In professor Watrall’s lectures last week, he mentioned that modern Egypt built the Aswan Dam in an attempt to try to contain and minimize the impacts of the annual rising and falling of the water levels of the Nile that for centuries has caused fluctuations in the productivity of agriculture on the flood lands along the river. Due to the construction of the dam, many archaeological sites we threaten by the flooding that would result from the construction of the dam. One of the most famous sites that were threatened was the Abu Simbel temples located in Nubia. For those who are not familiar with the temples, the temples are located on the west bank of the Nile, just southwest of Aswan and were originally constructed during the time period of the Pharaoh Ramses II (around 1257 BCE).
The Abe Simbel temples are spectacular! In the past I had read about them and have grown quite fond of the temples themselves. The temples were discovered in 1813 and were explored in 1817 by Giovanni Battista Belzoni. The temples themselves were actually carved into a face of a cliff, much like our very own Mount Rushmore here in the United States. Instead of 5 faces of past presidents, the Abu Simbel temples’ front face shows four colossal seated figures of Ramses himself, all about 67 feet in height. It has been said that the construction of the temple took about 20 years to complete.
When the proposal of the construction of the Aswan Dam begun and discussions about the area at which would most likely flood started, it became imperative to move the Abel Simbel temples to a location that they would be safe from the rising water levels of Lake Nassar. So in 1959, an international donations campaign to save the monument began. According to one resource, the actual saving and reconstruction act for the temples required 5 years of time and approximately $40 million dollars. On Nov. 16,1963, the disassembling of the temples began. With the help of the United Nations Educational, Scientific and Cultural Organization (UNESCO) and the Egyptian government, the temples were successfully moved and reconstructed on top of a cliff another 200 feet above the original site.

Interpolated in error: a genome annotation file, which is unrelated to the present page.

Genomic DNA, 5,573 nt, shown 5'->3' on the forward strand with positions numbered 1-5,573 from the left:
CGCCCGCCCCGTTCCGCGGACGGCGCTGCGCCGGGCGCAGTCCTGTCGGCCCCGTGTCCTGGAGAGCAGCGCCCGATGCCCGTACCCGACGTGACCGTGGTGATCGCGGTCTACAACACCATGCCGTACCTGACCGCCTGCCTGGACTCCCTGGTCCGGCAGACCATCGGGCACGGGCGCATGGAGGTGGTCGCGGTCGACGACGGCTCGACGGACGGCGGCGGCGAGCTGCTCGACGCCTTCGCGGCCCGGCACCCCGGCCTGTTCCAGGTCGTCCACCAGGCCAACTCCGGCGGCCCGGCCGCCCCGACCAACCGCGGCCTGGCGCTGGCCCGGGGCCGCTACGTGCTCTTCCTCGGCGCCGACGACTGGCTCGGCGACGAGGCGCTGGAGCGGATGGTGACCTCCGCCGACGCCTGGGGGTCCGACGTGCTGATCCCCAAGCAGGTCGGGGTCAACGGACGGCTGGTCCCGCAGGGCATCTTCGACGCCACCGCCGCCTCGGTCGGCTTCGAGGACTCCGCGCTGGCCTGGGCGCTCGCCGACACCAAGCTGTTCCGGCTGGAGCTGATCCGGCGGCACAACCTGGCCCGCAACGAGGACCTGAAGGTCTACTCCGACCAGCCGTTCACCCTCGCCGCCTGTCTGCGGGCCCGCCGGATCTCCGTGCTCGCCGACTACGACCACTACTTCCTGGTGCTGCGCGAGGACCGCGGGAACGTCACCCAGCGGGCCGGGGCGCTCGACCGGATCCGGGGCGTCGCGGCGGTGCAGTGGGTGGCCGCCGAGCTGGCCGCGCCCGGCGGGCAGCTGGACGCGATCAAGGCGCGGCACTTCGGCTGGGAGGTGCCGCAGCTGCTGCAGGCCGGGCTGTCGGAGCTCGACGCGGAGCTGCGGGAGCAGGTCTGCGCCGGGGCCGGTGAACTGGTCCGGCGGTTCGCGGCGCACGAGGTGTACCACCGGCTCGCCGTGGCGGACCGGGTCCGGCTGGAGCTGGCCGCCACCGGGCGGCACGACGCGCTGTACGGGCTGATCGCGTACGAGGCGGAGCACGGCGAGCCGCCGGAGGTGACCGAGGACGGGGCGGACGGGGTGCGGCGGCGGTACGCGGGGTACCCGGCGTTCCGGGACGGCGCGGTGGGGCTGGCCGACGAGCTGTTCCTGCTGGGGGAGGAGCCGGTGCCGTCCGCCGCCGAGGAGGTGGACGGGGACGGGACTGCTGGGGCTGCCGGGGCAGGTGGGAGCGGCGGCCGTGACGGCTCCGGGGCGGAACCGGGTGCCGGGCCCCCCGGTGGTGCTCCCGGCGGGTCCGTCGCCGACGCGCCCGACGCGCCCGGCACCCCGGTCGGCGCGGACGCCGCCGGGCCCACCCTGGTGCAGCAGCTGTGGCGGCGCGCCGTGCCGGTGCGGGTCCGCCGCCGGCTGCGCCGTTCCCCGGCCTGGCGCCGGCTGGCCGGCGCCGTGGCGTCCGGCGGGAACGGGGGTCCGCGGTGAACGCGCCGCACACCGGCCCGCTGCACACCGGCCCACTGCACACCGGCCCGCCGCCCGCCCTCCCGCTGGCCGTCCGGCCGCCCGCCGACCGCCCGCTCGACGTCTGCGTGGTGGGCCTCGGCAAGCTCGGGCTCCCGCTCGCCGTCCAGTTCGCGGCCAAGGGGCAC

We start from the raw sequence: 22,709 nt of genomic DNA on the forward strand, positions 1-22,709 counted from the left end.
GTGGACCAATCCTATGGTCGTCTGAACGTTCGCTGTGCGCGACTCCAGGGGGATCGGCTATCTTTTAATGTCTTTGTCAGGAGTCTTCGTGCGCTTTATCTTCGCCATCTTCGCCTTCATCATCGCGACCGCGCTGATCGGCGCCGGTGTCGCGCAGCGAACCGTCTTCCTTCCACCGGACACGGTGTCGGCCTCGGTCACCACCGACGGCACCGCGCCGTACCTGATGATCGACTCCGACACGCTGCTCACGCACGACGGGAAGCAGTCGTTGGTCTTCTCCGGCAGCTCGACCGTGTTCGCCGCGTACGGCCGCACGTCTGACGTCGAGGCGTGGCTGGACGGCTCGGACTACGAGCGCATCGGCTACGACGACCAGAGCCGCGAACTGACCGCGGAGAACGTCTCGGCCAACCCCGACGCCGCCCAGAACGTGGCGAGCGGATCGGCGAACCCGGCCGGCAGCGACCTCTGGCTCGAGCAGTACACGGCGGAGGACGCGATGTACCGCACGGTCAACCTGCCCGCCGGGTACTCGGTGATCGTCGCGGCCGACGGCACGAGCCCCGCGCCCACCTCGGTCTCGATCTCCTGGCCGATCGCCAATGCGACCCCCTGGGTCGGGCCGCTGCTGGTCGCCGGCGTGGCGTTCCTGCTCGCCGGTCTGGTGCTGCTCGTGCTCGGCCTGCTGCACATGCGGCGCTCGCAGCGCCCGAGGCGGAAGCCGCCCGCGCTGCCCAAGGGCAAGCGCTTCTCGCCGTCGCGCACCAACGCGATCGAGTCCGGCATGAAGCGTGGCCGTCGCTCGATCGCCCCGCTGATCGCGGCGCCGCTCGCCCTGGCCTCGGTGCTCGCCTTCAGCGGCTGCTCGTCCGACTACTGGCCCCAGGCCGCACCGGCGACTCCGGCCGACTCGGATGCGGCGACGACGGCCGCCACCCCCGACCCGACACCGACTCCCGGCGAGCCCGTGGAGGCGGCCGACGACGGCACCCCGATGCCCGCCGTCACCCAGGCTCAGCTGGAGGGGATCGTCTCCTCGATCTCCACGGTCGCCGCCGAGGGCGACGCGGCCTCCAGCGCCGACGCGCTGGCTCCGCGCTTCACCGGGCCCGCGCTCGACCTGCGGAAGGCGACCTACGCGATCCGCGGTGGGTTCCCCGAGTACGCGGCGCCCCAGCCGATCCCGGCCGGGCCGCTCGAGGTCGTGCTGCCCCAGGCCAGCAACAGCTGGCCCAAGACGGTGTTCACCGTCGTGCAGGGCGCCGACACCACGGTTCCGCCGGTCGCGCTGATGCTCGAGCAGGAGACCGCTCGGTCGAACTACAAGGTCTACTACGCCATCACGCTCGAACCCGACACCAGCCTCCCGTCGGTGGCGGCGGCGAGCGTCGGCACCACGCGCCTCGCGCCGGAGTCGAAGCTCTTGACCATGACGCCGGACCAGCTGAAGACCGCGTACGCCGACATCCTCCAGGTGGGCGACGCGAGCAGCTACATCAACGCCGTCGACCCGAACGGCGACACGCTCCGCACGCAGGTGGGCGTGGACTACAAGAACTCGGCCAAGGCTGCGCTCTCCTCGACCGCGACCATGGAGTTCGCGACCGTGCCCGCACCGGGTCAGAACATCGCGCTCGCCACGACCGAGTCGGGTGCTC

During my search, I ran across a link for a video that discussed some of the tactics used to disassemble the temples. I thought it was extremely interesting and entertaining so I thought I would share it with you.
Food for thought:
Even though the Aswan dam caused havoc for many archaeologists in terms of moving sites such as the Abu Simbel temples, it must be noted that without the dam construction, surveys of the surrounded area would not have been conducted and it is quite possible that the many archaeological findings found in the area would have never been found if the dam idea had never even been proposed.